To be sure, the recent Deepwater Horizon oil spill in the Gulf of Mexico has caused consumers to think twice about the source of their seafood. While government and British Petroleum sources assure consumers that the marine life is safe to eat, many shrimpers and fisherman will tell you about their uncertain future. But, in spite of this coastal tragedy, there is one shrimper who can still muster a smile.
To call David Teichert-Coddington a shrimper might be slightly inaccurate. He is more of a farmer than a seaman. That would be because the shrimp David harvests are grown 150 miles away from the Gulf Coast.
David, along with his partners, H. R. (Rud) Schmittou and Thomas Schmittou, runs Greene Prairie Aquafarm in Boligee, Alabama. Located about 45 miles southwest of Tuscaloosa, Boligee is the site of a naturally-salinated aquifer. Brackish water is pumped up from underground to fill 17 ponds, creating about 54 surface acres of shrimp-growing space. This brackish water has been used for decades to produce channel catfish. But it was not until 2001, that Greene Prairie Aquafarm was established and became the only Alabama farm dedicated to the production of saltwater shrimp.
I recently spoke with Mr. Teichert-Coddington to get a better perspective on this unique endeavor. We talked about what it means to grow saltwater shrimp in a landlocked area. First and foremost, I wanted to know what you’d call his shrimp. A herd? A passel? A crop? Yes, a crop sounded right and he said these shrimp even have a growing season, around the first of May to the end of October. He has only recently added a greenhouse to the farm which—just like with plants and vegetables—serves to extend the growing season of the shrimp. He can start the babies earlier and hopefully raise larger shrimp. Most of the shrimp Greene Prairie grows are in the 26-30 count range. But, he hopes that the added time in the greenhouse will get more of his shrimp into the prized 21-25 count range. There’s a premium for shrimp that size.
Water in the greenhouse is run through a bio-filter which constantly cleans it. The shrimp grown at Green Prairie Aquafarm are sustainably-produced which really appeals to the majority of David’s buyers, like Whole Foods Market in Mountain Brook, which has been selling these shrimp since the store opened in February 2007.
Jason Templin, Seafood Department Team Leader for the Mountain Brook Whole Foods Market, has this to say about Greene Prairie Aquafarm, “David is so obviously passionate about what he does. He is as vertically-integrated as you can be in the business—he does everything from feeding the shrimp to harvesting to delivering the shrimp to our store. Like any farmer, he works sun-up to sun-down and then some. His crop just happens to be shrimp grown in the middle of Alabama.” Jason went on to add that with the planet’s increasing population numbers, creating new protein resources is incredibly valuable. “What David is doing is a vital part of that process.”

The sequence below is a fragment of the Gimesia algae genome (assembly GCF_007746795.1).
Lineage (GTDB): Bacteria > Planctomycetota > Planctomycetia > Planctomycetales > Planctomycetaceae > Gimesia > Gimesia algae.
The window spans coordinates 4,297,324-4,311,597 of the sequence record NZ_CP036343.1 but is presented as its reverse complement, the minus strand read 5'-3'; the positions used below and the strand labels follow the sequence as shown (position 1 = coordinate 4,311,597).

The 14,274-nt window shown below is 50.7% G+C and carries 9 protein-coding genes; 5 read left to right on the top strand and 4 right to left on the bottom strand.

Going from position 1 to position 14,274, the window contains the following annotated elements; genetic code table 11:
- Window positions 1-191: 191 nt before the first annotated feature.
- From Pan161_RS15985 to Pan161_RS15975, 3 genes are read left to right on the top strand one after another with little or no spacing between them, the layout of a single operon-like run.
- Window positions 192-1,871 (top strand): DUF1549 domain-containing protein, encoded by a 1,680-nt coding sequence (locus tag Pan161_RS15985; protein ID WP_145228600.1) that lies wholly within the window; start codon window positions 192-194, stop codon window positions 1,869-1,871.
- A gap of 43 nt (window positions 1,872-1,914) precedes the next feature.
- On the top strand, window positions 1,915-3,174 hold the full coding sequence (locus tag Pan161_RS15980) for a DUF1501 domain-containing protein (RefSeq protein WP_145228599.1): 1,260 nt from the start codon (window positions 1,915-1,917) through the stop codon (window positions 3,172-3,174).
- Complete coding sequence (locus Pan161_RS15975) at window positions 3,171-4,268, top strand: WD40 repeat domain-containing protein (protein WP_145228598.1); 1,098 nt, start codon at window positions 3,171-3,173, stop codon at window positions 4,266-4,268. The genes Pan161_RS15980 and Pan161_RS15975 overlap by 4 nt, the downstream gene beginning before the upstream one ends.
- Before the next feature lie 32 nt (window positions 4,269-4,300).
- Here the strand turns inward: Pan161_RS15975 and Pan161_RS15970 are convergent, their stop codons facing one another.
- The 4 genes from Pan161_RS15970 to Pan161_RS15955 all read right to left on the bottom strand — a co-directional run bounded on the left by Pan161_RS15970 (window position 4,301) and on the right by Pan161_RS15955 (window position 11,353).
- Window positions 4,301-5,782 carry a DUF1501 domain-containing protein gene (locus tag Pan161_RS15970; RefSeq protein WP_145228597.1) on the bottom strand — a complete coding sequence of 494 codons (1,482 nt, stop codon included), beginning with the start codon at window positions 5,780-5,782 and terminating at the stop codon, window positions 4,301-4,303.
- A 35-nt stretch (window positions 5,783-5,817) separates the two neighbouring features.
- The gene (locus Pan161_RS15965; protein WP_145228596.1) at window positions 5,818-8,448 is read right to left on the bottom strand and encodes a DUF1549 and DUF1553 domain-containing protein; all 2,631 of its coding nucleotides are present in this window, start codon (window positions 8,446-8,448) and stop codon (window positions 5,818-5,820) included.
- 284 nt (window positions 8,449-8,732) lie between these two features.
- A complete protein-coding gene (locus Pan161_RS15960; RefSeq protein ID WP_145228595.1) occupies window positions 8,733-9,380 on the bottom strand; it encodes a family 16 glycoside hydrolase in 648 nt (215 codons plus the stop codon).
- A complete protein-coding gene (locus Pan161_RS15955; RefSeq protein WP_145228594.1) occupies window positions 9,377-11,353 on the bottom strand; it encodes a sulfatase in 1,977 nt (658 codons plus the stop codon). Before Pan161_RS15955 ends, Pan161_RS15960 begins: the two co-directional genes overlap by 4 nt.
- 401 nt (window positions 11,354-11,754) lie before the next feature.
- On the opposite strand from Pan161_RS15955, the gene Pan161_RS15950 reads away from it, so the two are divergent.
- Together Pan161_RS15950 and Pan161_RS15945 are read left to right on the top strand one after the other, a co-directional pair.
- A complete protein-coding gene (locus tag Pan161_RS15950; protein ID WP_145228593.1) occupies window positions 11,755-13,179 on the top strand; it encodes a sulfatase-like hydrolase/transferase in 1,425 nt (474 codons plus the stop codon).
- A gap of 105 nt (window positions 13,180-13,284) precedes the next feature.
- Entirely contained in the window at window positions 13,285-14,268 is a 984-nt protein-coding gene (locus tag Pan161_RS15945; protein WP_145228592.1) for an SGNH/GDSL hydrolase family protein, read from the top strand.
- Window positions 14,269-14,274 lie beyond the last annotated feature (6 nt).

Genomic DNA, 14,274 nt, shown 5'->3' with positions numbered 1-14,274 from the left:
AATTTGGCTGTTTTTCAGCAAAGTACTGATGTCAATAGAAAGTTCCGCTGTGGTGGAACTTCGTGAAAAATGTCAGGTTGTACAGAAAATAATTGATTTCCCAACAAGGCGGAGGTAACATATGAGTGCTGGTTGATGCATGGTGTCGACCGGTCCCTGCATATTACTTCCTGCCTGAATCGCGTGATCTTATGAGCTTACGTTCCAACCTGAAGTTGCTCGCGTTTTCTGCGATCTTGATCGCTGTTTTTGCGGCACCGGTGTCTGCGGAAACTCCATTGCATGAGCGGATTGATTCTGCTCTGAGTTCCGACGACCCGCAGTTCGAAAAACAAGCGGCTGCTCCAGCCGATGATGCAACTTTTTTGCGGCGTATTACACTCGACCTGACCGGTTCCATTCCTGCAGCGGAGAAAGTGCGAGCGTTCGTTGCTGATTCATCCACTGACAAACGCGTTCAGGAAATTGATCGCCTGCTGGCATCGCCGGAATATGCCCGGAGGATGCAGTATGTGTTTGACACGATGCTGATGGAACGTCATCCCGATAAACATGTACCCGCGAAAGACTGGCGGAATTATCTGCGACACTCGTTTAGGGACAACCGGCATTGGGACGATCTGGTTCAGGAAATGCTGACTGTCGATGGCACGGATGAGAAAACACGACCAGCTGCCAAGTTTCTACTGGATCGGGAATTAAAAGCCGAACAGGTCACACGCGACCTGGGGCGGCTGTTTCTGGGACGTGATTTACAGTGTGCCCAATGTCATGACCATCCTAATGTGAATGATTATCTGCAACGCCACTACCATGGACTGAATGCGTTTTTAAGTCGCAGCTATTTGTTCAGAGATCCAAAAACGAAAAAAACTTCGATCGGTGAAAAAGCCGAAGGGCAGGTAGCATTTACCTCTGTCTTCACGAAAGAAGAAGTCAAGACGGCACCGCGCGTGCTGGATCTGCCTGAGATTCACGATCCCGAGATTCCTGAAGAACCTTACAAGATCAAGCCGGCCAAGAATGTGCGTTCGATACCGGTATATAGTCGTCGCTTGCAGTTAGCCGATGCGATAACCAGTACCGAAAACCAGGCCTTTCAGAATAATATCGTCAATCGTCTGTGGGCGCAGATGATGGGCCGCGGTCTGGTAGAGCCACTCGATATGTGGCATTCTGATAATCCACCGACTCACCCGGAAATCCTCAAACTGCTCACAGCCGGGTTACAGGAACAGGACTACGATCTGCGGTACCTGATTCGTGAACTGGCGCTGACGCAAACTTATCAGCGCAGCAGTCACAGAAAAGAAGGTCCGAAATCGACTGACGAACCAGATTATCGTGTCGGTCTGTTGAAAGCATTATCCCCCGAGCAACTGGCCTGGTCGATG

While Greene Prairie Aquafarm has experimented with growing other forms of marine life, including oysters and red fish or striped bass, David says they prefer to do one thing very well and will stick to growing shrimp.
The next logical question is “But how do they taste?” Greene Prairie Aquafarm shrimp are customer favorites at Whole Foods Market locally and elsewhere across the region. These crustaceans are also available at the Western and Piggly Wiggly supermarkets.
David also supplies to several local restaurants but would love to sell to more. His favorite way to eat them? “I just love to sauté them in a little butter and olive oil and add some chopped garlic. When I want some heat, I add in Cajun seasoning.”
Doesn’t sound like you need much more.
Need another recipe to try with Greene Prairie Aquafarm shrimp? Try this one:
Simple Grilled Shrimp
Serves 4, as an entrée or 6 as an appetizer
1 pound Greene Prairie Aquafarm shrimp, peeled and deveined
½ cup fresh herbs of your choice (basil, parsley, cilantro, oregano)
2 cloves garlic
zest of one lemon
juice of one lemon, at least two tablespoons
¼ cup olive oil
salt and pepper to taste
1) In the bowl of a small food processor, combine the herbs, garlic, lemon zest and lemon juice. Pulse to combine. 2) With the motor running, drizzle in the olive oil until thoroughly blended. Season to taste with salt and pepper.
3) Place shrimp in a large zip-top bag and pour marinade in. Seal to close and shake to coat. Refrigerate for 30 minutes while you preheat a grill to medium-high heat, about 350ºF.
4) Thread the shrimp onto metal skewers and cook for about 3 – 5 minutes on each side. Be careful not to overcook.
5) Serve with some freshly cooked couscous, tossed with chopped tomatoes and zucchini. Garnish with lemon wedges.
For more information or to contact David Teichert-Coddington directly, go to www.GreenePrairieAquafarm.com.
Birmingham Weekly welcomes Christiana D. Roussel. You can follow her culinary musings online at ChristianasKitchen.blogspot.com.